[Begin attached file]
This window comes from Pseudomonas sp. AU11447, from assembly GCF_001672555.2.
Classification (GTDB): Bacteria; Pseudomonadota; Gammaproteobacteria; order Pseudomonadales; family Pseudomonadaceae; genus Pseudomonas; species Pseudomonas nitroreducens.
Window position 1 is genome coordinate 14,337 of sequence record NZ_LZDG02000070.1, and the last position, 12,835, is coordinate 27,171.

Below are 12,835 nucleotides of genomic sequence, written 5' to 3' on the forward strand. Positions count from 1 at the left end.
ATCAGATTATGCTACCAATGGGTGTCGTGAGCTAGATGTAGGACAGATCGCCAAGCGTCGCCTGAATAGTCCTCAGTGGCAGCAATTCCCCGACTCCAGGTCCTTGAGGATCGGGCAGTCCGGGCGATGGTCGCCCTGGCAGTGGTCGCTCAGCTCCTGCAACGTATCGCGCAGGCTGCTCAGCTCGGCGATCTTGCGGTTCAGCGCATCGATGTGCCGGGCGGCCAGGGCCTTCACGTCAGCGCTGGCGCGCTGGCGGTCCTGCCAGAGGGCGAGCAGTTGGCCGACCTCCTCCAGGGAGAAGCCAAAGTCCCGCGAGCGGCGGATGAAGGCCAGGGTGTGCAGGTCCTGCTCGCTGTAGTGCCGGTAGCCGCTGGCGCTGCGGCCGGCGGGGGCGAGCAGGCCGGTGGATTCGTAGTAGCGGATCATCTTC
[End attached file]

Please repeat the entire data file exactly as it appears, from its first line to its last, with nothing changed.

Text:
This window comes from Pseudomonas sp. AU11447, from assembly GCF_001672555.2.
Classification (GTDB): Bacteria; Pseudomonadota; Gammaproteobacteria; order Pseudomonadales; family Pseudomonadaceae; genus Pseudomonas; species Pseudomonas nitroreducens.
Window position 1 is genome coordinate 14,337 of sequence record NZ_LZDG02000070.1, and the last position, 12,835, is coordinate 27,171.

Below are 12,835 nucleotides of genomic sequence, written 5' to 3' on the forward strand. Positions count from 1 at the left end.
ATCAGATTATGCTACCAATGGGTGTCGTGAGCTAGATGTAGGACAGATCGCCAAGCGTCGCCTGAATAGTCCTCAGTGGCAGCAATTCCCCGACTCCAGGTCCTTGAGGATCGGGCAGTCCGGGCGATGGTCGCCCTGGCAGTGGTCGCTCAGCTCCTGCAACGTATCGCGCAGGCTGCTCAGCTCGGCGATCTTGCGGTTCAGCGCATCGATGTGCCGGGCGGCCAGGGCCTTCACGTCAGCGCTGGCGCGCTGGCGGTCCTGCCAGAGGGCGAGCAGTTGGCCGACCTCCTCCAGGGAGAAGCCAAAGTCCCGCGAGCGGCGGATGAAGGCCAGGGTGTGCAGGTCCTGCTCGCTGTAGTGCCGGTAGCCGCTGGCGCTGCGGCCGGCGGGGGCGAGCAGGCCGGTGGATTCGTAGTAGCGGATCATCTTC